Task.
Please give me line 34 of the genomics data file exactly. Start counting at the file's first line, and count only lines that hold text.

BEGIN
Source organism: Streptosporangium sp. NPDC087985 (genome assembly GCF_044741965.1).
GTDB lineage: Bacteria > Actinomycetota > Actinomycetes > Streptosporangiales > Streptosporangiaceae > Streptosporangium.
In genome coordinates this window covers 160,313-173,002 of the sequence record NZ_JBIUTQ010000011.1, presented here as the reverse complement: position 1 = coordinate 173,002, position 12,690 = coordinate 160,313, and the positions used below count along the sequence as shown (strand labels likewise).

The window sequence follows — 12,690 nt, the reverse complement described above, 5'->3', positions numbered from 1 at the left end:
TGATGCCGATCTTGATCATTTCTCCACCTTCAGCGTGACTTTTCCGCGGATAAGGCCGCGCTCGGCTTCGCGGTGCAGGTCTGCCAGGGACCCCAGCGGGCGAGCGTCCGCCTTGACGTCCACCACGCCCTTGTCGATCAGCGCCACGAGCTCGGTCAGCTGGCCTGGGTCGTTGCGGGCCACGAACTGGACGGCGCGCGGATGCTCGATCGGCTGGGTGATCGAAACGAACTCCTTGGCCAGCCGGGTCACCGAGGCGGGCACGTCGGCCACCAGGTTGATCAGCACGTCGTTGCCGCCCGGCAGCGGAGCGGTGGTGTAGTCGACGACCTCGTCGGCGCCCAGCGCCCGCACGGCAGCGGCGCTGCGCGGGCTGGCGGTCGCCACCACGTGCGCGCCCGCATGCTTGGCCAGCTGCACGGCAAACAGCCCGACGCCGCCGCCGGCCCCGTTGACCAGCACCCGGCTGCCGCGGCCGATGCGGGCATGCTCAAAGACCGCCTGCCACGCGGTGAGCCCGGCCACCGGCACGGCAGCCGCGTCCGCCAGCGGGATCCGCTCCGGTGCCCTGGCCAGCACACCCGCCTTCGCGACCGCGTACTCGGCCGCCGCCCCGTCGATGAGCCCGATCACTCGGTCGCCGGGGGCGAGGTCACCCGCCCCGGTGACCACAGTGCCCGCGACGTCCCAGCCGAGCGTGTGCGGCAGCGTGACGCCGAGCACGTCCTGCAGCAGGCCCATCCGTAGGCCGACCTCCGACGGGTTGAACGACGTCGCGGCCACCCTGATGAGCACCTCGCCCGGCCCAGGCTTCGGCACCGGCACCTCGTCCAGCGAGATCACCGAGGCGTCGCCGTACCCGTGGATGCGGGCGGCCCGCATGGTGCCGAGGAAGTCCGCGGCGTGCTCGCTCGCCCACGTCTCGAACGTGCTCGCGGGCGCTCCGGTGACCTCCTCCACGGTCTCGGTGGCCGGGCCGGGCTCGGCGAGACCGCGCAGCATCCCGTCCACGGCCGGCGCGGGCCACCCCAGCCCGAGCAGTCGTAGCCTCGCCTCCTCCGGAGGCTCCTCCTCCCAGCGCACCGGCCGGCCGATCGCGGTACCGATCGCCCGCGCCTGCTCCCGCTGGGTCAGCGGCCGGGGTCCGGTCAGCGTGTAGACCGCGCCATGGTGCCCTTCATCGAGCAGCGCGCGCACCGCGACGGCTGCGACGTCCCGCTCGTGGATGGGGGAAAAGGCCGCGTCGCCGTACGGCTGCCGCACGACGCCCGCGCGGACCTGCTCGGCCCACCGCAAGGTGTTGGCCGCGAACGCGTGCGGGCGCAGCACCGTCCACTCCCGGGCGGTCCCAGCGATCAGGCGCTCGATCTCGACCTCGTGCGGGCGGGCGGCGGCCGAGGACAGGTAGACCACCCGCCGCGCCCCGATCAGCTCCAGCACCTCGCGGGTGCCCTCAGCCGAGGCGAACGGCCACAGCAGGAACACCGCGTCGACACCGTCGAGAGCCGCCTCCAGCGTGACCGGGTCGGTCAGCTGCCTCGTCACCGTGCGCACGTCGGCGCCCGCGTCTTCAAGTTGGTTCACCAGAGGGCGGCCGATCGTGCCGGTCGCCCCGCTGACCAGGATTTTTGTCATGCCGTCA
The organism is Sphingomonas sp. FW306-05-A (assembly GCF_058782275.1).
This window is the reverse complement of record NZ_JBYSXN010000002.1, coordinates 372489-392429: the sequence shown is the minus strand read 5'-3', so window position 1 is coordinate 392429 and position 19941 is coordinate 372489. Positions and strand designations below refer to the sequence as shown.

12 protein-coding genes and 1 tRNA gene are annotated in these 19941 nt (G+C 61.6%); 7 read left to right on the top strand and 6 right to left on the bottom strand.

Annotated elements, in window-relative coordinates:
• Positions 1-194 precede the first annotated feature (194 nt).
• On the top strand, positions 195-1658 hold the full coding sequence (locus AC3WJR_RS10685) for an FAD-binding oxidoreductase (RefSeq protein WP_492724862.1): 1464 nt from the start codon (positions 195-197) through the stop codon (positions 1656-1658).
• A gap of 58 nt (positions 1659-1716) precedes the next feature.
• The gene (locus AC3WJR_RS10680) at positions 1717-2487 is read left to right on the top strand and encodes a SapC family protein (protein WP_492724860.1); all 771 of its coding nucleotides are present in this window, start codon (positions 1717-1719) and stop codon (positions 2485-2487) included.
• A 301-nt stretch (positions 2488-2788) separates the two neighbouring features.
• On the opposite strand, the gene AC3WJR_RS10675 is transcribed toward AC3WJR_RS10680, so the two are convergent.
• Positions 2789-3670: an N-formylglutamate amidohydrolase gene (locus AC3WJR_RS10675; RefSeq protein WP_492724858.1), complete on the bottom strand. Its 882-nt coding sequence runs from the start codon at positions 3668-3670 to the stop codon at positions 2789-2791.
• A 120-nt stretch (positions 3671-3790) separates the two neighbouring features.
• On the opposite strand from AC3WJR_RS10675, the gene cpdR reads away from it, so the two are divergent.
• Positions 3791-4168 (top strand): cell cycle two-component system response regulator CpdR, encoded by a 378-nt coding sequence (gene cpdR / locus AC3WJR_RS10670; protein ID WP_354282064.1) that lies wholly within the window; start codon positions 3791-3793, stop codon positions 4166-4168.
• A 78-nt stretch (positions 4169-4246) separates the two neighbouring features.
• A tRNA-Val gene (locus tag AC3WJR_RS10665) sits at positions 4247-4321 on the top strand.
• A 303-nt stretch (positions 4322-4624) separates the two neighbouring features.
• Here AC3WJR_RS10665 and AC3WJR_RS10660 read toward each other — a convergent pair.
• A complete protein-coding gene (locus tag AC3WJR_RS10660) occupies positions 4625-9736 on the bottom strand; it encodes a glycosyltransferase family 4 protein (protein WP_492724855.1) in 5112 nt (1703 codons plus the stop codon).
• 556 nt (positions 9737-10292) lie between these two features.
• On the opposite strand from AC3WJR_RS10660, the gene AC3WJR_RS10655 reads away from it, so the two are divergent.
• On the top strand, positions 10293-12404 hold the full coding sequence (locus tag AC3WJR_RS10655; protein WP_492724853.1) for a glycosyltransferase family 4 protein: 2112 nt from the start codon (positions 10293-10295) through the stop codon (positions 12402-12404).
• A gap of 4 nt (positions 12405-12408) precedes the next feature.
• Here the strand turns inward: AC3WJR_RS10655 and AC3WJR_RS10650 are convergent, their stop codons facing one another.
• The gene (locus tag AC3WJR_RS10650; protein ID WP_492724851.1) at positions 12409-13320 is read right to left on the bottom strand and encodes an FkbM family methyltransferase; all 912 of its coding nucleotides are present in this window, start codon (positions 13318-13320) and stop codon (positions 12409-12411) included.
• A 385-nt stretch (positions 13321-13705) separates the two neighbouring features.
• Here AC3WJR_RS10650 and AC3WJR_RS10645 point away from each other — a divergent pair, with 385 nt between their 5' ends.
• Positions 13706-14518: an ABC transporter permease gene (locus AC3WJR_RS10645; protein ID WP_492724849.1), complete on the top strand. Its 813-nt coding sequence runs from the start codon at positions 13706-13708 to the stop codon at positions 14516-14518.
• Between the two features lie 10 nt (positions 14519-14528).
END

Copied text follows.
• Between the two features lie 10 nt (positions 14519-14528).